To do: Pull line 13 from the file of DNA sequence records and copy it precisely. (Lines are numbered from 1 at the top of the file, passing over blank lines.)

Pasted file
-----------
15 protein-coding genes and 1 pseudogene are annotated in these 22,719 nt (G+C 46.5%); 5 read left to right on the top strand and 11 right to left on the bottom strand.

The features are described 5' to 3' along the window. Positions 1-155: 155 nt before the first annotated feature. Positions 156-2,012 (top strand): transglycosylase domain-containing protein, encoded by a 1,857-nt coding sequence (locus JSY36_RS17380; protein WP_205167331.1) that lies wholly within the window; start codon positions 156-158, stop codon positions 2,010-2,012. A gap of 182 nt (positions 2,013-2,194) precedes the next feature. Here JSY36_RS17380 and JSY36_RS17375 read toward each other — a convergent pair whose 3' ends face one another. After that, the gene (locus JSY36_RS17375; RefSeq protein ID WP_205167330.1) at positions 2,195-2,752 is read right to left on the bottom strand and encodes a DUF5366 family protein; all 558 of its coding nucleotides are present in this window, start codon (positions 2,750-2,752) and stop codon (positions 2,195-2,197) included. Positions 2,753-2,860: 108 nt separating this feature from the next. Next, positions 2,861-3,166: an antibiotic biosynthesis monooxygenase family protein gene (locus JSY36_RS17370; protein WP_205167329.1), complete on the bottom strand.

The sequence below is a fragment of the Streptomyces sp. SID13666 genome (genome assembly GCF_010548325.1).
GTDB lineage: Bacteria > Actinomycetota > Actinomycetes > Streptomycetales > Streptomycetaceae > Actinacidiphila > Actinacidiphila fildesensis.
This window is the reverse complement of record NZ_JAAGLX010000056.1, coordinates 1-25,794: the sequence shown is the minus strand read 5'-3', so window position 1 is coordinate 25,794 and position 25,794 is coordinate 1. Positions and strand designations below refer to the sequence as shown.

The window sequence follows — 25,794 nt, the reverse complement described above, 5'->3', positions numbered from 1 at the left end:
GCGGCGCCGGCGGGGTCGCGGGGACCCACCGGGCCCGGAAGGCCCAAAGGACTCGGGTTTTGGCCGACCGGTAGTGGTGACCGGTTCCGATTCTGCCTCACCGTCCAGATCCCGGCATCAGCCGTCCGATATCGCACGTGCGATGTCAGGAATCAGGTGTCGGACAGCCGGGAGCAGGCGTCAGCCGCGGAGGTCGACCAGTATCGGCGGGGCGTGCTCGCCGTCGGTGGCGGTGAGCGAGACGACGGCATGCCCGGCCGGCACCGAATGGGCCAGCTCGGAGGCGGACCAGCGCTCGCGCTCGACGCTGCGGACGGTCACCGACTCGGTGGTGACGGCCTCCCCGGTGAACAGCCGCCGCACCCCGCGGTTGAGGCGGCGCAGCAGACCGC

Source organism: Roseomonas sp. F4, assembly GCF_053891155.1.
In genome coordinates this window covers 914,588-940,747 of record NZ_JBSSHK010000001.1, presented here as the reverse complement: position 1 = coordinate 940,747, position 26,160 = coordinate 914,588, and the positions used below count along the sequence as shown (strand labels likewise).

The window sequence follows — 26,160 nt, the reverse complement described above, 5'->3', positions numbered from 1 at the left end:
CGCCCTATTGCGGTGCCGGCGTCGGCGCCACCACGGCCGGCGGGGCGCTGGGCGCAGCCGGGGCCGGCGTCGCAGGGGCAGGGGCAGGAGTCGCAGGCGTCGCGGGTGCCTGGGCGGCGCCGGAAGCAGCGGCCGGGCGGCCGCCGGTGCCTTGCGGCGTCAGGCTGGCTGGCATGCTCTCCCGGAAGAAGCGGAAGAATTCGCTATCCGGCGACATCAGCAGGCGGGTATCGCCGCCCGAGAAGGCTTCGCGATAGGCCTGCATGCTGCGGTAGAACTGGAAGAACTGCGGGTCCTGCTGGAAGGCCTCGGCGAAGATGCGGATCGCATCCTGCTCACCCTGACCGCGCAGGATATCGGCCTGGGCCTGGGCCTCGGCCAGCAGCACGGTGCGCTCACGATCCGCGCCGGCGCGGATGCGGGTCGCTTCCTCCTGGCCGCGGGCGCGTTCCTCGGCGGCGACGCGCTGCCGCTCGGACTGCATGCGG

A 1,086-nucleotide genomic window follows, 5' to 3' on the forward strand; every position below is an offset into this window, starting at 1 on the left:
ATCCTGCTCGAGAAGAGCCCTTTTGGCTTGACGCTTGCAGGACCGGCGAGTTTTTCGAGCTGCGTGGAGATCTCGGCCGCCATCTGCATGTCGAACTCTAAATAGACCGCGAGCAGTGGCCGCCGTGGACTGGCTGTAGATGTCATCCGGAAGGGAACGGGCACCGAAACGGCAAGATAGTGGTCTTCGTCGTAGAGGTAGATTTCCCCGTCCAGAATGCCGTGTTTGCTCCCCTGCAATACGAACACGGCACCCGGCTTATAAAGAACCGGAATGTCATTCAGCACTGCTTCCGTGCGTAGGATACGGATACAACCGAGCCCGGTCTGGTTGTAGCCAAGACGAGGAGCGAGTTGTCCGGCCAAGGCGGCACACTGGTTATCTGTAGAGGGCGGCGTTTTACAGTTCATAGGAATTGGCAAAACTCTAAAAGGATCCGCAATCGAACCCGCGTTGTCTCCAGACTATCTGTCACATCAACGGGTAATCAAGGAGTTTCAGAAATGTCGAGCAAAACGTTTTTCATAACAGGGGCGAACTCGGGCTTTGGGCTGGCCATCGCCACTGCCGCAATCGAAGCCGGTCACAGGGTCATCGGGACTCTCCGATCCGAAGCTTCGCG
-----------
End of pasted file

ATCCTGCTCGAGAAGAGCCCTTTTGGCTTGACGCTTGCAGGACCGGCGAGTTTTTCGAGCTGCGTGGAGATCTCGGCCGCCATCTGCATGTCGAACTCTAAATAGACCGCGAGCAGTGGCCGCCGTGGACTGGCTGTAGATGTCATCCGGAAGGGAACGGGCACCGAAACGGCAAGATAGTGGTCTTCGTCGTAGAGGTAGATTTCCCCGTCCAGAATGCCGTGTTTGCTCCCCTGCAATACGAACACGGCACCCGGCTTATAAAGAACCGGAATGTCATTCAGCACTGCTTCCGTGCGTAGGATACGGATACAACCGAGCCCGGTCTGGTTGTAGCCAAGACGAGGAGCGAGTTGTCCGGCCAAGGCGGCACACTGGTTATCTGTAGAGGGCGGCGTTTTACAGTTCATAGGAATTGGCAAAACTCTAAAAGGATCCGCAATCGAACCCGCGTTGTCTCCAGACTATCTGTCACATCAACGGGTAATCAAGGAGTTTCAGAAATGTCGAGCAAAACGTTTTTCATAACAGGGGCGAACTCGGGCTTTGGGCTGGCCATCGCCACTGCCGCAATCGAAGCCGGTCACAGGGTCATCGGGACTCTCCGATCCGAAGCTTCGCG